Elmhurst Woman Found Not Guilty of Attempted Murder of Her Infant Grandson
Sandra Clanton ruled not guilty by reason of insanity
After a brief, stipulated bench trial Thursday, Judge Daniel Guerin found 40-year-old Elmhurst resident Sandra Clanton not guilty by reason of insanity in the attempted murder of her young grandson last year.
Guerin considered evidence agreed to by Assistant State's Attorney Michael Pawl and Clanton's attorney, Michael Walsh, which included witness testimony and a lengthy psychological exam that deemed Clanton mentally ill and unable to understand her actions. Clanton declined to testify.
Ultimately, Guerin said Pawl had proven Clanton attempted to murder her grandson, but Walsh showed sufficient evidence that Clanton was insane during the Sept. 11, 2010, incident inside her Elmhurst apartment.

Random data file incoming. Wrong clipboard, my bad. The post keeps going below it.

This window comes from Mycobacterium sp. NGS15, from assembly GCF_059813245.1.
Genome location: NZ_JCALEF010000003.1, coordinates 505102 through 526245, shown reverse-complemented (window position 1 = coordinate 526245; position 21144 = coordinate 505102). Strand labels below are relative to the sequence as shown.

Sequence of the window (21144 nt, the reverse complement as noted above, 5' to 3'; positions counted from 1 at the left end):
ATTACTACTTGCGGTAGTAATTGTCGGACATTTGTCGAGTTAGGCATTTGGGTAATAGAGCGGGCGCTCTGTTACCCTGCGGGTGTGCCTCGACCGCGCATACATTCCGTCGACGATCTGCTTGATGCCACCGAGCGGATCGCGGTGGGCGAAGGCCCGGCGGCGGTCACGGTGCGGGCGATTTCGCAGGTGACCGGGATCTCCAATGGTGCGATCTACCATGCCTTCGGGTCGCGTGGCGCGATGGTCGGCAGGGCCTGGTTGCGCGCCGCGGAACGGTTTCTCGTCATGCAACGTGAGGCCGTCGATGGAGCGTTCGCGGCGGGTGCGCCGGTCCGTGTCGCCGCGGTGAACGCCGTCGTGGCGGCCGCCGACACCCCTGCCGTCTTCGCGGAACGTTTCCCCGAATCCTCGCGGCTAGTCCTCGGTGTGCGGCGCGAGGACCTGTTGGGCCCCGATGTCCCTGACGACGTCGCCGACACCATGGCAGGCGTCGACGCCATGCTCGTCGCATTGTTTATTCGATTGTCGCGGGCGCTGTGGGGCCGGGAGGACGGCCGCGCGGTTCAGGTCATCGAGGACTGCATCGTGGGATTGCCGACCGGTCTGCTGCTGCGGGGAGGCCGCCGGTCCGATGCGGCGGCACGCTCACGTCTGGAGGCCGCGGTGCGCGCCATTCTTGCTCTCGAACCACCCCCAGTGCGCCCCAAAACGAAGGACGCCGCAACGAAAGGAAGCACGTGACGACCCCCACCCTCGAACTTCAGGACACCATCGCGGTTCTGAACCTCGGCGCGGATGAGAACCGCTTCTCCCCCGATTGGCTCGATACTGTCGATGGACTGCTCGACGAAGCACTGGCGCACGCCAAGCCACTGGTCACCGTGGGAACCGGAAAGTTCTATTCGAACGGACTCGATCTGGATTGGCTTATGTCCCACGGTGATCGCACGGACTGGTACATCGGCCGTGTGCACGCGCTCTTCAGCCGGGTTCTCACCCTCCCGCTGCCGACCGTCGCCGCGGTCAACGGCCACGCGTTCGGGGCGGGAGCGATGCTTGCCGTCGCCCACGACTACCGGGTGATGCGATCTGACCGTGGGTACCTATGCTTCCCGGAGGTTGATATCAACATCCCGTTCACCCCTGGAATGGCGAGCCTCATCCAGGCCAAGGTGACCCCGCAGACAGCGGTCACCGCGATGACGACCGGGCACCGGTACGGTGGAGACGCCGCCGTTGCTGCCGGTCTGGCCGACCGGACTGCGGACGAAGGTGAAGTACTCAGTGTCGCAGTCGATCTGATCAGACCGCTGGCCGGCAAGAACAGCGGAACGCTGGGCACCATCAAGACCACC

At Pawl's request, Guerin ordered Clanton be evaluated by the Illinois Department of Human Services within the next 30 days to determine the proper treatment for her. That report is expected back by an Aug. 23 court date. Clanton will remain held without bond in DuPage County Jail until at least that time.
Prosecutors contended Clanton took her 10-month-old grandson by the neck and slammed him onto a kitchen counter before grabbing a kitchen knife with a six-inch blade, Pawl said. The boy suffered a bruise on his head and a cut under his eye, but escaped more serious harm when Clanton's fiancée stepped in to fend her off.
Clanton told police the boy was the "antichrist," Pawl explained to Guerin.
Walsh presented only a 13-page report detailing the interview of Clanton by a psychologist that explained she suffered from paranoid schizophrenia. The night of the incident, according to portions of the report read by Guerin, Clanton said she thought her fiancée was putting thoughts in her head about what to order at dinner and that others were watching her.
Clanton lost control of her emotions and was driven by "psychotic and irrational" thoughts as her motive, Guerin said, citing the report.
"Thank God there were no real serious injuries to this child," Walsh said in court.